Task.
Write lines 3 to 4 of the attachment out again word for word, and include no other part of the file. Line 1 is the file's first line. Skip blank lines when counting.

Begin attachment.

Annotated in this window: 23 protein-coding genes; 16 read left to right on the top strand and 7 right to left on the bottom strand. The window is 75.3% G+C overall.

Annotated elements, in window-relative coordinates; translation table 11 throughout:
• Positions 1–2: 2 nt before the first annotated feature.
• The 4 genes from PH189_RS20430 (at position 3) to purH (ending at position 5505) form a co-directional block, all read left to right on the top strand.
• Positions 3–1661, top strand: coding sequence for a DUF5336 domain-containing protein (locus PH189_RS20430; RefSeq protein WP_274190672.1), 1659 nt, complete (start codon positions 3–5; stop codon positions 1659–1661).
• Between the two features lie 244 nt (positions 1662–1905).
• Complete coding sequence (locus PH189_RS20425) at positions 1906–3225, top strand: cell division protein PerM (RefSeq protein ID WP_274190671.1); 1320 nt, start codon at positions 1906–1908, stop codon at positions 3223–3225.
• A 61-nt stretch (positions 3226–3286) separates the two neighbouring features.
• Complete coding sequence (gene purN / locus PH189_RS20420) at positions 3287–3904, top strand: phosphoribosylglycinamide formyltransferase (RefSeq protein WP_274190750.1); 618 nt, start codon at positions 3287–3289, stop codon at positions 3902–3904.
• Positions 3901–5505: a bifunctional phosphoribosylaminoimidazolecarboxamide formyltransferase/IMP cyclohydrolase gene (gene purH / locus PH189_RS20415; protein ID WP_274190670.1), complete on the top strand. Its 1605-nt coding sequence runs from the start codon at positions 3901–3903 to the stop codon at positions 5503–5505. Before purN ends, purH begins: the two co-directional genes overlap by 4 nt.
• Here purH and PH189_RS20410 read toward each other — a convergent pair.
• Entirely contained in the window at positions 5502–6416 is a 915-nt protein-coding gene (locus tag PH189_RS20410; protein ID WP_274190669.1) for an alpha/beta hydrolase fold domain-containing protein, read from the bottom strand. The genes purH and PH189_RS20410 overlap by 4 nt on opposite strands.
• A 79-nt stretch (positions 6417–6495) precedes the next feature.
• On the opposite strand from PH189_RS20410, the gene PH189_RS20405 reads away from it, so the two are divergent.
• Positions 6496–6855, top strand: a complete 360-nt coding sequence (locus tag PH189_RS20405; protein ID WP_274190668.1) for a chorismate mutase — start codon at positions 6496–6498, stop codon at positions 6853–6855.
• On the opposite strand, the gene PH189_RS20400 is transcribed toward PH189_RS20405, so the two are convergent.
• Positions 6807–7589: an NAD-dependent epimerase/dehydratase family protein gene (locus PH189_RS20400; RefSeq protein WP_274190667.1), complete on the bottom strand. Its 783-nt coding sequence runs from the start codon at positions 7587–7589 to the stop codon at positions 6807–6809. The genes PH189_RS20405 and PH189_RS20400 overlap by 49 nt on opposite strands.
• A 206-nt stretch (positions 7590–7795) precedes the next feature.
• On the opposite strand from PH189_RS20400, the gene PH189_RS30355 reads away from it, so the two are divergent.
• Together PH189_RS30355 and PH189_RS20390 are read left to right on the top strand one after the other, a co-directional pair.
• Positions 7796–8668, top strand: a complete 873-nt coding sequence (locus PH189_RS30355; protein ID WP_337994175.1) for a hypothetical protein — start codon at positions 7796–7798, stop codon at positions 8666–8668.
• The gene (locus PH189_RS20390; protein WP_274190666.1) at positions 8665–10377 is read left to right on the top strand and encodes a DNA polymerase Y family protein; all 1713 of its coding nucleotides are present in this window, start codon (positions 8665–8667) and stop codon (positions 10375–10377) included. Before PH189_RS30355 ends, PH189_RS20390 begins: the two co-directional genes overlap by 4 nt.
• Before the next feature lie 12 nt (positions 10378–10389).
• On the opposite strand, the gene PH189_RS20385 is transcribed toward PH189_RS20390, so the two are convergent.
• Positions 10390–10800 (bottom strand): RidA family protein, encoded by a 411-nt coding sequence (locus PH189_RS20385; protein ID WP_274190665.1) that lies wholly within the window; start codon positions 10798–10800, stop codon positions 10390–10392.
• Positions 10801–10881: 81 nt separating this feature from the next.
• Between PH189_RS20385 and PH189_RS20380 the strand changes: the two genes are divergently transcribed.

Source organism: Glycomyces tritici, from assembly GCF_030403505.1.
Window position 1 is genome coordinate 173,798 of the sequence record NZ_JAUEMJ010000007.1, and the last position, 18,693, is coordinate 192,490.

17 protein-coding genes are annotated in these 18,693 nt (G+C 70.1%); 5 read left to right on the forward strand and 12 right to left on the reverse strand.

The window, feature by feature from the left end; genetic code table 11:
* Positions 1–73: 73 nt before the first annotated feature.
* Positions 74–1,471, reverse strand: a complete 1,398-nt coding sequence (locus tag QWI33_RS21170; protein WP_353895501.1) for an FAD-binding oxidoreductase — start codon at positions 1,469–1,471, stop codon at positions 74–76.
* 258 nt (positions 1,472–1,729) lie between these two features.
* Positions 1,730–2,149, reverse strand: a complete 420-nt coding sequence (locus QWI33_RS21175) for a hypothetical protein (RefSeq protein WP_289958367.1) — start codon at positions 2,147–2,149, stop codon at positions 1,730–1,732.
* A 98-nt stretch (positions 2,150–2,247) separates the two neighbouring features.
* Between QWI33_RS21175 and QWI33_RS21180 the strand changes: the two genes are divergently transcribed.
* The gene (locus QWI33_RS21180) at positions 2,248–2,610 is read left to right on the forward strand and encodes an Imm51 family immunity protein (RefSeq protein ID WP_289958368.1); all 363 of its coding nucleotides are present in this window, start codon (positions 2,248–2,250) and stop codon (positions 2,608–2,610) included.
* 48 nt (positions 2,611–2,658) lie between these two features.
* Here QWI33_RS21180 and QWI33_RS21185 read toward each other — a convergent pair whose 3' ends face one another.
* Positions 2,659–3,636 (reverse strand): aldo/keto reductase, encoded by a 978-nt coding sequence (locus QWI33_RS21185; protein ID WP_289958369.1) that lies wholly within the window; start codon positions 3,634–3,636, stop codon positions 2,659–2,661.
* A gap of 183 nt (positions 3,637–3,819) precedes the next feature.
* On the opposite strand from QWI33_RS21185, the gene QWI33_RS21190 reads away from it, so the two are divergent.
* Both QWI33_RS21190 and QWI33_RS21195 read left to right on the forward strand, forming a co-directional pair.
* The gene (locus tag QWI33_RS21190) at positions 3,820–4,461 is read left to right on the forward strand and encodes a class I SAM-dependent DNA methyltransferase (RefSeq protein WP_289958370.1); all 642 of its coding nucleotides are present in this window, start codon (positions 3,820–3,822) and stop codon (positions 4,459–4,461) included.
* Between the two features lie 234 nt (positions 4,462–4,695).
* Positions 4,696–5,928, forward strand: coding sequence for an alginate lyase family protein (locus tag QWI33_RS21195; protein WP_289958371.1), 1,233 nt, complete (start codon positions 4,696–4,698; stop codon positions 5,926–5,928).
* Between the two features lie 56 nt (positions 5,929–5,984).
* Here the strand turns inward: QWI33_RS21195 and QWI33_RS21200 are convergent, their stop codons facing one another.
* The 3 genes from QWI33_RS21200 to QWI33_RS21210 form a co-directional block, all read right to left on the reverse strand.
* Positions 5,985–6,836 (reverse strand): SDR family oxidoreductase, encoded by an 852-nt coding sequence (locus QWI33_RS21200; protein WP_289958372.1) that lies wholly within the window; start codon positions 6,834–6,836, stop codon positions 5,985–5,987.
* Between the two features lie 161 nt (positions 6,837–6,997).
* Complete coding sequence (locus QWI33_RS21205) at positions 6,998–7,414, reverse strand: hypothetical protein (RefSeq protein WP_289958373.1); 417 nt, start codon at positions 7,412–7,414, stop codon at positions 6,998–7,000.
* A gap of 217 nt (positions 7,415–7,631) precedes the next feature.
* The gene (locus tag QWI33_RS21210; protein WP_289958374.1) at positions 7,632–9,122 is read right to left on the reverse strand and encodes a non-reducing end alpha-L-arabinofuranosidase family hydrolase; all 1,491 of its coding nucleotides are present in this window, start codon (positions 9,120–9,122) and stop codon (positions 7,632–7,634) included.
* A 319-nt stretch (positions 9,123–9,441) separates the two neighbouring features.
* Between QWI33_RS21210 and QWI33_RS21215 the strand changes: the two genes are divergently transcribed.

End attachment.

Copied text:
• Positions 1–2: 2 nt before the first annotated feature.
• The 4 genes from PH189_RS20430 (at position 3) to purH (ending at position 5505) form a co-directional block, all read left to right on the top strand.